I have always felt that supporters of Everton, Spurs and Manchester City shared a certain affinity. All three have the stature of big clubs and their shared histories and haul of honours are more or less comparable. They have passionate and considerable fanbases but yet somehow have always lived in the shadow of more successful and more widely supported neighbours. Then something happened.
A Digression: The three errant priests in Father Ted famously entered a fancy dress competition as The Three Ages Of Elvis to hilarious effect and if you will, please allow me a brief moment of theoretical descent into the realms of post-modern political allegory via the framework of sitcom gold in order to demonstrate how these three famous old clubs’ paths ultimately diverged.
Everton can be clearly identified as the Labour Party of old, replete with hush puppies, ideology and loyal to the traditions to which it was founded. Everton, it stands to reason, are Tony Benn. Move it on slightly and the Labour Party then re-imagined itself as ‘New’ and with it came a sense of modernism, hope and expectation after years of failure. It seemed to promise much, attempting as it did to marry two opposing strands of Socialism but it was accepted as a necessary evolution in order to rise to power. This would be Spurs, eager to play with the new powerbrokers at the top of the Premier League but hampered by elements of its past. Manchester City the metaphor clearly demands therefore, are the final years of Tony Blair’s tenure as Prime Minister having descended into megalomania and become increasingly detached from the people that voted for him in the first place. Nobody likes Tony any more. The same can be said for Manchester City. Convoluted analogy is now over. Rest easy.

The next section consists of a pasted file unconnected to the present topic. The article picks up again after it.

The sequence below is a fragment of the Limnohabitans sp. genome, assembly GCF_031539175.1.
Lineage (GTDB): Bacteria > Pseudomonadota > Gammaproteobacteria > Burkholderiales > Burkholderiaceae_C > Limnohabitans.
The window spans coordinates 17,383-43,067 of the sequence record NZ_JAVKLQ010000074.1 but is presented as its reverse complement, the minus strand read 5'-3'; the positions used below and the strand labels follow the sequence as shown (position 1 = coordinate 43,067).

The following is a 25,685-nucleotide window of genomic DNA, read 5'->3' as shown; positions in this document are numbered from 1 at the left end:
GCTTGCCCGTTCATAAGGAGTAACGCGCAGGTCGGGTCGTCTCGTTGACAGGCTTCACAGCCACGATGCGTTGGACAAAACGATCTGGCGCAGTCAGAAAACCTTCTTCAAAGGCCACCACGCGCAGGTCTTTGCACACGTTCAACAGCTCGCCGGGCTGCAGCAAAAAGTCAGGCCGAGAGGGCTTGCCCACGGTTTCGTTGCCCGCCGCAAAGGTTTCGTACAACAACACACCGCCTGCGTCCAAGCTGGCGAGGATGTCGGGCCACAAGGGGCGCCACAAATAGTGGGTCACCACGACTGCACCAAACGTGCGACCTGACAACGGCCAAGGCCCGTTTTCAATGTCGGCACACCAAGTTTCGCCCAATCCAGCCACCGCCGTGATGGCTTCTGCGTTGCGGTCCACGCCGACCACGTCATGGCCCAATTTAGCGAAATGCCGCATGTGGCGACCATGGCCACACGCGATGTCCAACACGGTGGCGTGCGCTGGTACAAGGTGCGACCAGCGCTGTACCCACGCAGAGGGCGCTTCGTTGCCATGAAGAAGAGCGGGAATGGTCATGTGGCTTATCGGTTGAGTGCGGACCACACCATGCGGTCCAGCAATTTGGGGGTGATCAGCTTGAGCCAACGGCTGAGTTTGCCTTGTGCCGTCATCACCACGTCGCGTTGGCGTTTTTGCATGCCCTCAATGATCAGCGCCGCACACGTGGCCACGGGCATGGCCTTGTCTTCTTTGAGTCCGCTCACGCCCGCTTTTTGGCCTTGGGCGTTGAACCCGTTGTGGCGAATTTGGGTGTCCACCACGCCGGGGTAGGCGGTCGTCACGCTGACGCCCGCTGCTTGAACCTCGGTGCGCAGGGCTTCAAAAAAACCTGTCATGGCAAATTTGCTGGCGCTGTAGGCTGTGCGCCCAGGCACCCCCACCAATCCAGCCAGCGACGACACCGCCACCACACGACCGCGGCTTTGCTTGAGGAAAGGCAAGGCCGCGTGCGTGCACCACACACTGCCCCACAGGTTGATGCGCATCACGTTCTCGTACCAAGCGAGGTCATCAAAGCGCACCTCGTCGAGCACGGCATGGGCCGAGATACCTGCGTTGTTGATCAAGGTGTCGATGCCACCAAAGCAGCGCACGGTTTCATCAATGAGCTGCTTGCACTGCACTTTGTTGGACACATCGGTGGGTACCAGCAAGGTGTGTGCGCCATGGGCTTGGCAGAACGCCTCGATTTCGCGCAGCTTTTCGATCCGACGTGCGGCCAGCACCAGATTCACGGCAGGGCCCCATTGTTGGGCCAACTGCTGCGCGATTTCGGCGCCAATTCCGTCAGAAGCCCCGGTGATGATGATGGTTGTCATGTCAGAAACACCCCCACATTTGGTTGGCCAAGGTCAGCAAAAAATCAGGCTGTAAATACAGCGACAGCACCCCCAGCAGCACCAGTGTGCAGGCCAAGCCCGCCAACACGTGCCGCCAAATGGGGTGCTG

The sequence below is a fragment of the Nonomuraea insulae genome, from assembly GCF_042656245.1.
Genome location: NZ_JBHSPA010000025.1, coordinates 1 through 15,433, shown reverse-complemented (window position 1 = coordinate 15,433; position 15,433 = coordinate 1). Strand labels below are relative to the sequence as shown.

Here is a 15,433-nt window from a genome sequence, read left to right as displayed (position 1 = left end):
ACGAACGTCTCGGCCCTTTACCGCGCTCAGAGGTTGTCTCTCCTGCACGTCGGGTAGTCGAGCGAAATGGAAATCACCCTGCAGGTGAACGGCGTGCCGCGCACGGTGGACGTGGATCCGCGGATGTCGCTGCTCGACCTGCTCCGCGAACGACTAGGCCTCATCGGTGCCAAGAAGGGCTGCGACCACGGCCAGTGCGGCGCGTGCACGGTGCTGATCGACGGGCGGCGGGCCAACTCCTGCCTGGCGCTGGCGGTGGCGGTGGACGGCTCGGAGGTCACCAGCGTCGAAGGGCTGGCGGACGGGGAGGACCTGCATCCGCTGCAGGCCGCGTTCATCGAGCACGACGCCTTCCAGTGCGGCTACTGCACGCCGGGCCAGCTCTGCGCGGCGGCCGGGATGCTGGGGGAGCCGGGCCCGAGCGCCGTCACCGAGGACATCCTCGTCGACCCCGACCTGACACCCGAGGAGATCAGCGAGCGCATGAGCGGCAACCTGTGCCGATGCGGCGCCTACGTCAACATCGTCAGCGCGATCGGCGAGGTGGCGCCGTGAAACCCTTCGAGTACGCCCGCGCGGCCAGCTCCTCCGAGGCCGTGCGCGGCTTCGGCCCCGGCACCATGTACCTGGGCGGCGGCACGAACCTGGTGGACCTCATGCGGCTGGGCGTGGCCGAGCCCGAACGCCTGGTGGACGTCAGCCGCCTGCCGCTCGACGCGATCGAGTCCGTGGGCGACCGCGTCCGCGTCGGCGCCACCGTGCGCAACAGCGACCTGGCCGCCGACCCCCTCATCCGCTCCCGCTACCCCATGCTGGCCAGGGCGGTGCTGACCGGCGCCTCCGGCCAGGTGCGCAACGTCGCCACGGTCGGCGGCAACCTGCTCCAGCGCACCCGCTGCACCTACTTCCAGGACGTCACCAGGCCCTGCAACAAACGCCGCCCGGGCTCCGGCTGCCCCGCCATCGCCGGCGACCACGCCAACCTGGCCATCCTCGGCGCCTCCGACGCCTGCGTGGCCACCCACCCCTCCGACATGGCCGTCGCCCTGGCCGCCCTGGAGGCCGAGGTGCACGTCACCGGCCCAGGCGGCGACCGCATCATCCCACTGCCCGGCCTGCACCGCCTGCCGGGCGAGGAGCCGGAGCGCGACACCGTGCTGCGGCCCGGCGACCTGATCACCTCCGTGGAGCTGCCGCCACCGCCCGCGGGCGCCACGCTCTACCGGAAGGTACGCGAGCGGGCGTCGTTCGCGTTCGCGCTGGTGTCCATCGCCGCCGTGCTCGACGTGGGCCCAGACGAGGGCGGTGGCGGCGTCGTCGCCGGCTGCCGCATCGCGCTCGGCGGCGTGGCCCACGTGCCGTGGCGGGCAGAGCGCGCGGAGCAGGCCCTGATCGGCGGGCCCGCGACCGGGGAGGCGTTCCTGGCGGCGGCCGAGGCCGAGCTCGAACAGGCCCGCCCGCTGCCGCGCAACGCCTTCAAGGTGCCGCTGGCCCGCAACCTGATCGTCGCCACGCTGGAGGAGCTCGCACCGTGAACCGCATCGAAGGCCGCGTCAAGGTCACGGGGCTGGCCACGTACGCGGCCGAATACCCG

All this of course is dependent on your political persuasion but Everton’s comparison to the halcyon days of the labour movement is tellingly apt because whilst other clubs are frantically dismantling their connections to the past, Everton make it a matter of honour to retain their sense of identity and continue to acknowledge those that have gone before. Everton for instance, continue to emerge from the tunnel on home matchdays to the theme tune of Z Cars. Many young Evertonians may not know where this tune comes from but it is nevertheless accepted as part of the pre-match routine. Over at my beloved White Hart Lane, we have eschewed the stirring hymnal of Glory, Glory Tottenham Hotspur for some anonymous faux-classical piece of synthetic bombast aimed at capturing some apparent sense of dramatic gravitas. We are living in the era of X-Factor and Sky Sports after all and Spurs are clearly in the ‘wannabe’ business.
Whilst Everton retain their Latin motto Nil Satis Nisi Optimum, Spurs felt the need to translate Audere Est Facere a few seasons back. I clearly remember looking up what those words meant when I was young. Years later, I can now see how enriching that tiny snippet of Latin was. I can imagine those Victorian romantic idealists forming a club with lofty aspirations and through their choice of motto sending an echo down the subsequent generations for how the club should hold itself. Now it’s just To Dare Is To Do, because it would seem we’re all too busy to run a quick search on Google. Arsenal don’t even bother having theirs on the shirt any more. It therefore makes somewhat of a mockery of the “And If You Know Our History” terrace chant because sooner or later, nobody will remember.